Suggesting simplicity

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    The recent tragic death of the driver of another runaway truck on Kanan Road crashing at PCH has everyone wondering why the driver didn’t use the gravel arrester bed. Traversing Kanan Dume every day I counted 14 major yellow-and-black signs announcing “Runaway Vehicle Escape Median X Miles.” The one closest to the median also says, “Merge Left.” At Newton Canyon before entering the tunnel westbound, there is the standard black-and-white sign depicting a truck with a red, diagonal slash through it stating no vehicle with more than two axles allowed past this point. Depending on the sun’s position and the relative small size of the letters on all the signs, it can be difficult to read them from any distance.

    Now I wonder, when one finds that he has no brakes and gaining speed down a long grade, he would be in a panic made unable to think. Would he comprehend “Escape Median?” How many of us know what a median is and react accordingly? And what if you haven’t had much schooling or don’t know English well? Why “merge left” if you are out of control would be my thinking. And who would be reading signs if he is deathly scared?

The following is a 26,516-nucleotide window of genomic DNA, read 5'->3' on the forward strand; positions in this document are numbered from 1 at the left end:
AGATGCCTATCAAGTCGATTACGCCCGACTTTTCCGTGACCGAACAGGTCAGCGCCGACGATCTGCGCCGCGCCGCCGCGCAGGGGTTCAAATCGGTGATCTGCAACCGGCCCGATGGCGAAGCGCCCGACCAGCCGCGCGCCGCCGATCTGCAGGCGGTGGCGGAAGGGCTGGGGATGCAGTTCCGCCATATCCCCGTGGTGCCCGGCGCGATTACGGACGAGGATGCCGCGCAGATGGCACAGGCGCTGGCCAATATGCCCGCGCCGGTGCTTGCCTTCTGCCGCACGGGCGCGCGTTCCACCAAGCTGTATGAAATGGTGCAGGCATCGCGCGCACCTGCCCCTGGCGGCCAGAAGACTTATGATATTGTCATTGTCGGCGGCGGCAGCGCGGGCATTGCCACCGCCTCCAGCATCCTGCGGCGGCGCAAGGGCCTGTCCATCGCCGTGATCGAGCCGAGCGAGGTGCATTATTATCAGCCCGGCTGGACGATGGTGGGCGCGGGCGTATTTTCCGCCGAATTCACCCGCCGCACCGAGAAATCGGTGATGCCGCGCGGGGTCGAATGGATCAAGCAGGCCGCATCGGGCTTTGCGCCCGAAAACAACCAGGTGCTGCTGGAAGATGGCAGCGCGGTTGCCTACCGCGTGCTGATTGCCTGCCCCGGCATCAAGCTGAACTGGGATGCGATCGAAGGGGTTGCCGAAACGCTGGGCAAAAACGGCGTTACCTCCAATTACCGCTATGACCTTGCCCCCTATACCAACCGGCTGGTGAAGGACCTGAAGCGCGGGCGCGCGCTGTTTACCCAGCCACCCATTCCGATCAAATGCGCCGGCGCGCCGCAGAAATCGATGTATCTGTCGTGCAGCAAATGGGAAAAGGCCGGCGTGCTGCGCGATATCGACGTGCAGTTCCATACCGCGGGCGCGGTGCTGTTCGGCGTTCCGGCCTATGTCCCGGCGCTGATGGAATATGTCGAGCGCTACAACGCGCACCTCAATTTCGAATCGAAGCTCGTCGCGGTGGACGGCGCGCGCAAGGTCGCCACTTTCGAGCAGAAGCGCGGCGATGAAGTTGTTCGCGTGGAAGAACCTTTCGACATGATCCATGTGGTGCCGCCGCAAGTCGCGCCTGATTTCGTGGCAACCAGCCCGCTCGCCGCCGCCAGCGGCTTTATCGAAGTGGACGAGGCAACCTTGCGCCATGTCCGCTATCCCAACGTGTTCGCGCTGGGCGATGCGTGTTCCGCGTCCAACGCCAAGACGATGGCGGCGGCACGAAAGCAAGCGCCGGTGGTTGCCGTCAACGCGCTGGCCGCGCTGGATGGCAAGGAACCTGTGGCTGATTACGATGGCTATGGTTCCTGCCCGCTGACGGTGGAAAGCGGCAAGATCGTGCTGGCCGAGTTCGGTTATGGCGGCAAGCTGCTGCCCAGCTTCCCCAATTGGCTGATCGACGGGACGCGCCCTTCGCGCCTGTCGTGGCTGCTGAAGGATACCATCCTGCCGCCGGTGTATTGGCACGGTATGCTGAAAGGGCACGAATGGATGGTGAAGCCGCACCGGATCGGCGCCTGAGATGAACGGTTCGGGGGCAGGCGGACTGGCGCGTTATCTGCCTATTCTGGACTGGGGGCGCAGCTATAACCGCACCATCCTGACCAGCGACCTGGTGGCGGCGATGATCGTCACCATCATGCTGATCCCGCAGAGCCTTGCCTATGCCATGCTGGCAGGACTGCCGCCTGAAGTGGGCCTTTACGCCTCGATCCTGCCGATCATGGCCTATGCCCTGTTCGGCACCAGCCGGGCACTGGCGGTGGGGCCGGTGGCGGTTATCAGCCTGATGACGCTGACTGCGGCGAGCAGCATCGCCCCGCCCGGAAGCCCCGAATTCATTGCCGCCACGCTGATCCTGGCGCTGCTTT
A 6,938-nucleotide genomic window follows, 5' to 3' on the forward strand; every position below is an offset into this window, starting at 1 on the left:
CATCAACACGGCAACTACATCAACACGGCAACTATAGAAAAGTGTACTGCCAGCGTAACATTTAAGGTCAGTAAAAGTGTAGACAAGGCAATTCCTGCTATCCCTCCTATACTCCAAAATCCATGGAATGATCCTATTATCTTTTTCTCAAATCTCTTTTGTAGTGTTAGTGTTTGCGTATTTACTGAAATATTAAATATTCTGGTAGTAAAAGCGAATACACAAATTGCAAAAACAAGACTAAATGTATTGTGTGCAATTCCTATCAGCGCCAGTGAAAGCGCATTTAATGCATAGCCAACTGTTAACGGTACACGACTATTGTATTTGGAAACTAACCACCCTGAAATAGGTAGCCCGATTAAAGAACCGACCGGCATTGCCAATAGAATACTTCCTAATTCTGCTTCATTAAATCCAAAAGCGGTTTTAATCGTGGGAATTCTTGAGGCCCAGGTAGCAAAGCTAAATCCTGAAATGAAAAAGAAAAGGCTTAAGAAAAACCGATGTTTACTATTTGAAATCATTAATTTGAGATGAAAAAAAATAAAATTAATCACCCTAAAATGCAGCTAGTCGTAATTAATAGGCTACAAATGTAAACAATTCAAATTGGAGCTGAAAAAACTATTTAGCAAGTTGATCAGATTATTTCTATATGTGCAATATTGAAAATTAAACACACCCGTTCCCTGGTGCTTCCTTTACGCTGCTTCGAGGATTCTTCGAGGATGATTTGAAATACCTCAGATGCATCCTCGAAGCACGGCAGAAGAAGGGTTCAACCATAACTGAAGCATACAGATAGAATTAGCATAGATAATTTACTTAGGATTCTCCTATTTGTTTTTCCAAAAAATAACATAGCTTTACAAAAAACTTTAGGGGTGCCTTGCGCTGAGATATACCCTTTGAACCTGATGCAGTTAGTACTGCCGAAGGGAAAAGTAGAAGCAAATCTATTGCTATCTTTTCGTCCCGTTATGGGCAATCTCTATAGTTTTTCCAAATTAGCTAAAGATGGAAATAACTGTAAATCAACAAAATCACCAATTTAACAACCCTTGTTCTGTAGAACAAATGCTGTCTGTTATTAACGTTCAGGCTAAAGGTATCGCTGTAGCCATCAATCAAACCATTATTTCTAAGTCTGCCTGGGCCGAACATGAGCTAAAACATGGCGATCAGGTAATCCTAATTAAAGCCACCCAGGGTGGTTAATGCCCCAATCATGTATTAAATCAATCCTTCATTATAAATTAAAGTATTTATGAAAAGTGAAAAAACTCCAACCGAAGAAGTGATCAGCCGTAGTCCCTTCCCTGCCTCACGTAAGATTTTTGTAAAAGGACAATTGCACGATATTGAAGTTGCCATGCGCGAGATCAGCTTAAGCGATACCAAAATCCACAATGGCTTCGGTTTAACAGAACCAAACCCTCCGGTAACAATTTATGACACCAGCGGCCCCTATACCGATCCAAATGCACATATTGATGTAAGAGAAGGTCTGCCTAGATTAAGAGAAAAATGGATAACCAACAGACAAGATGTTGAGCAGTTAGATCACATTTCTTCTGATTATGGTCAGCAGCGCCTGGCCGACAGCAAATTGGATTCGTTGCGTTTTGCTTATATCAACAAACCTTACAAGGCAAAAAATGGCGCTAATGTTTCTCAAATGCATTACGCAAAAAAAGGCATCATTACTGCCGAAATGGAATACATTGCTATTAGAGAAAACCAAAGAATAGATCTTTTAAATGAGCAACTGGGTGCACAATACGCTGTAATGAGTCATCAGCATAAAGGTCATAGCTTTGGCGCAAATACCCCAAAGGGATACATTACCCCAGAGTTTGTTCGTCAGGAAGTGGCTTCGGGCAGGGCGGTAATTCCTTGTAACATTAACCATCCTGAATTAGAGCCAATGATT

Additional large lettered signs reading “No Brakes — Drive Into Gravel Before Signal At PCH” or “Brakes Gone? — Gravel Pit Ahead Will Stop Vehicle.” A larger sign with a lighted arrow pointing to the gravel would also help. There are probably better warnings than these. Other possibilities: “No Brakes — Don’t Panic — Deep Gravel Ahead.” “Follow Signs To Gravel Braking Pit.” Even though it is illegal for trucks to use the downhill section of Kanan, it does happen and we should try to prevent an even greater tragedy if a truck hits several cars on PCH.

    T.M. Lubisich